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- I have 14 credit cards, and their annual fees total more than $2,500. I’m planning to get rid of the cards I don’t fully utilize.
- It’s easy to justify some of those fees, like on the Chase Sapphire Reserve and the Platinum Card® from American Express thanks to their amazing perks and annual statement credits. But I don’t travel with certain airlines and hotels enough to continue paying the high fees for some other cards.
- Take a hard look at whether you’re fully utilizing the benefits of each credit card to decide whether it’s worth continuing to pay. And if you do decide to get rid of a card, consider the impact it will have on your credit score.
It’s all relative, especially in the world of points, miles, and award travel. I have 14 credit cards – a jaw-dropping number in the eyes of most of my friends and family, but a modest lineup compared to plenty of others who put time and effort into maximizing every dollar they spend to fuel their adventures around the globe.
I recently did a personal credit card inventory and found that I’m paying $2,654 in annual fees. It adds up quickly, especially because I have four premium credit cards with annual fees of $450 or higher.
Some cards are easily worth the high fee for me
A few cards are no-brainers for me to keep open, as I use their perks on a regular basis and they offer me bonus rewards on the purchases I make the most. These include the following:
- The Chase Sapphire Reserve – Thanks to that $300 annual travel credit and the strong earning rate of 3x points on travel (excluding the $300 travel credit) and dining. I also find Chase points some of the easiest to use, thanks to a strong selection of travel partners including Hyatt and United, and the ability to redeem points directly through Chase’s travel portal at a strong rate of 1.5 cents apiece.
- The Platinum Card from American Express – Yes, the $550 fee is a lot. But this card’s list of benefits is the longest around. You get up to $200 in Uber credits each year, up to a $200 annual airline fee credit, access to Amex’s fancy Centurion Lounges at select airports, 5x points on flights booked directly with airlines or through American Express Travel, and much, much more.
- American Express® Gold Card – I love this card, and not only because I was lucky enough to get the limited-edition rose-gold version. It earns me 4x points at US supermarkets (on up to $25,000 per year, which I’ll never even approach, then 1x), so it’s my go-to for stocking up on groceries. The annual fee is $250, but that feels reasonable to me given other perks like 4x at restaurants and up to $120 in dining credits at select vendors including Grubhub and Seamless each cardmember year and up to a $100 airline fee credit each year.
I’m on the fence about one premium card
The Citi Prestige’s annual fee rose from $450 to $495 recently, and Citi’s slashing benefits like travel and shopping protections in September 2019. Still, the 4th Night Free perk makes it worth it for me. I frequently use this to book stays in Bermuda, and the savings I get from the free fourth night always top $600, which is more than the annual fee. So I’ll keep this card open for now, but may put it on the chopping block in the future.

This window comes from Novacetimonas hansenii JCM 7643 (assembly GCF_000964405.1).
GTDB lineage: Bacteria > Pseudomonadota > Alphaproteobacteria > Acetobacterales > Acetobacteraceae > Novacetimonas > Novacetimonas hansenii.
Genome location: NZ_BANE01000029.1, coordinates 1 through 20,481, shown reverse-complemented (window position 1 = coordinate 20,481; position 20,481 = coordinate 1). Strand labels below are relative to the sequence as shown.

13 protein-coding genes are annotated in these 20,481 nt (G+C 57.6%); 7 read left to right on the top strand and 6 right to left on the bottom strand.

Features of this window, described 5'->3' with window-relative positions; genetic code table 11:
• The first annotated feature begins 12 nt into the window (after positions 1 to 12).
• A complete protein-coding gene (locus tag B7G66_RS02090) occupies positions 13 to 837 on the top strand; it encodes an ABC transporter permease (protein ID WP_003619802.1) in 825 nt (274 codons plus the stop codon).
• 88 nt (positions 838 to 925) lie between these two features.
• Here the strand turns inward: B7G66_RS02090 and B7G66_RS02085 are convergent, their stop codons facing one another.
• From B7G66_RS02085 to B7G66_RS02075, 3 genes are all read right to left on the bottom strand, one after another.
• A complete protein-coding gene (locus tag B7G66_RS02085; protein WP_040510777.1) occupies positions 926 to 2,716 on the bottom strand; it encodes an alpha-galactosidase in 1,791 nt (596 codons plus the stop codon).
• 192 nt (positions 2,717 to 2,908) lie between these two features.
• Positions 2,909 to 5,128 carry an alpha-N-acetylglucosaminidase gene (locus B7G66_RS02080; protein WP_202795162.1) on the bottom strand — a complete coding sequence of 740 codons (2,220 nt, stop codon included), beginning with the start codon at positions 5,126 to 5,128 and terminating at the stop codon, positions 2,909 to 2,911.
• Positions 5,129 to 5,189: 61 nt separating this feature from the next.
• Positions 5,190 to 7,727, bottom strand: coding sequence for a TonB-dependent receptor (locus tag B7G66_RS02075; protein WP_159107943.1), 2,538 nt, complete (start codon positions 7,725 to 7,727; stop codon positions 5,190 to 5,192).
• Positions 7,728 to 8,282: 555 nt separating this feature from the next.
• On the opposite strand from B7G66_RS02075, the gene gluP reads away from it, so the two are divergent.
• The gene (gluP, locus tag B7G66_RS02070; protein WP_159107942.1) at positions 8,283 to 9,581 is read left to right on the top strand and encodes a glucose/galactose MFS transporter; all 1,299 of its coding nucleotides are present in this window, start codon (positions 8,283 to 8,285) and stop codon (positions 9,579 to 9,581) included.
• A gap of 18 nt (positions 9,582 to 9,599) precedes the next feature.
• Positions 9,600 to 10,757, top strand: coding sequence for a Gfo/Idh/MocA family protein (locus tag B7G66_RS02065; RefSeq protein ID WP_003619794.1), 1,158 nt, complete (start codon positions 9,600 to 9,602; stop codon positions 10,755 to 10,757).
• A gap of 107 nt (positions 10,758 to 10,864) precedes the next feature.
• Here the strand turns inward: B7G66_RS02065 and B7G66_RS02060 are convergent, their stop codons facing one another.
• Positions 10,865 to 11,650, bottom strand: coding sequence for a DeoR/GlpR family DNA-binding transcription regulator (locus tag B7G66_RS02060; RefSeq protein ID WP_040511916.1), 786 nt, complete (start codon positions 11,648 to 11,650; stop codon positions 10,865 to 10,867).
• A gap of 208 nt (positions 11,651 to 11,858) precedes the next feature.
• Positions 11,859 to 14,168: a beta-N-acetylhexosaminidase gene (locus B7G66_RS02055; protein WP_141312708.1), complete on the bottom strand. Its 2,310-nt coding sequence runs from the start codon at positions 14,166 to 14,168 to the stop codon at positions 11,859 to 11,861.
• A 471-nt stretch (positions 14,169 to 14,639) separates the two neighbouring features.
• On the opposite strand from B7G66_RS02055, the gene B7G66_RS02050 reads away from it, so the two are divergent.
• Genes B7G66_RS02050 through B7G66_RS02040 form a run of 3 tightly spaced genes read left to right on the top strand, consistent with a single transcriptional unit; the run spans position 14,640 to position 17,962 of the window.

Re-evaluating airline and hotel credit cards
I have a handful of airline and hotel cobranded cards, and while I’m happy to pay the fees on the United Explorer Card, the World of Hyatt Credit Card, and the JetBlue Plus Card in order to enjoy some extra perks with those travel brands, it’s harder for me to justify the $450 annual fee on the Marriott Bonvoy Brilliant™ American Express® Card.
I don’t travel as frequently as I used to, and I’m no longer loyal to Marriott, so the Bonvoy Brilliant Amex card’s benefits like $300 in statement credits for Marriott Bonvoy purchases each cardmember year and complimentary Gold elite status aren’t as important to me. (Plus, I already get Gold Marriott status from my Amex Platinum.) If you stay at Marriott properties several times a year, this card could be an obvious choice, but it no longer is for me.
My United Explorer Business Card is also on the chopping block. It offers nearly identical benefits to the personal United Explorer Card, so this is an easy $95 to save.
Maintain a high credit score by downgrading rather than closing accounts
I don’t want to damage my credit score in the pursuit of saving money on annual fees. The average age of your credit card accounts figures heavily into determining your credit score, so it’s worth seeing if there’s an option to downgrade to another credit card with no fee (or at least a lower fee) rather than canceling a card outright. I’ll call Chase to ask if I can downgrade the United Explorer Business Card to another option, and do the same with Amex in regards to the Bonvoy Brilliant Amex.
If downgrading isn’t an option or you’re simply not interested, you can also ask to move the credit line from the card you’re canceling to another card you’re keeping open. That way, you won’t be taking a big hit to your debt to credit ratio, which is one of the biggest factors in determining your credit score.